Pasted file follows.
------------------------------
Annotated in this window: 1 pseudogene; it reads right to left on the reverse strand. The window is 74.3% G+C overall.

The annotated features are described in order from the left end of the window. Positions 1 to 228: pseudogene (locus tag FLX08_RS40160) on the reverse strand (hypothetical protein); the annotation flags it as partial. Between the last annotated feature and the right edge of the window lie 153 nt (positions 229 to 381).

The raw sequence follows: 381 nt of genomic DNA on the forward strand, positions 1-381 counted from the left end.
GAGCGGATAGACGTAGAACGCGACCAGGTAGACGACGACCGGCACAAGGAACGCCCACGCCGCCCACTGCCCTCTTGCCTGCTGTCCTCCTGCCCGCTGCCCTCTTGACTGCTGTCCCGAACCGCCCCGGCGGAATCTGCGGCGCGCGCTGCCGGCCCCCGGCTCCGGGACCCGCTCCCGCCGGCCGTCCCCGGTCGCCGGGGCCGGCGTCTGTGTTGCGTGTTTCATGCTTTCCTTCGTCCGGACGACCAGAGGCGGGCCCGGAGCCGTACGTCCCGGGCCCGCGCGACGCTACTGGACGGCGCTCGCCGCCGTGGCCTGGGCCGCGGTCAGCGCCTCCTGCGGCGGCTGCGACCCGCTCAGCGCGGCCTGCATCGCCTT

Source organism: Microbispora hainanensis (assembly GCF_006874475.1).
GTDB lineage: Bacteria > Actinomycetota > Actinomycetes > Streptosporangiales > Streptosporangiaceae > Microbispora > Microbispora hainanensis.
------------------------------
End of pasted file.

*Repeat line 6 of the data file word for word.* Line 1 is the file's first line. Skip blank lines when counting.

GTDB lineage: Bacteria > Actinomycetota > Actinomycetes > Streptosporangiales > Streptosporangiaceae > Microbispora > Microbispora hainanensis.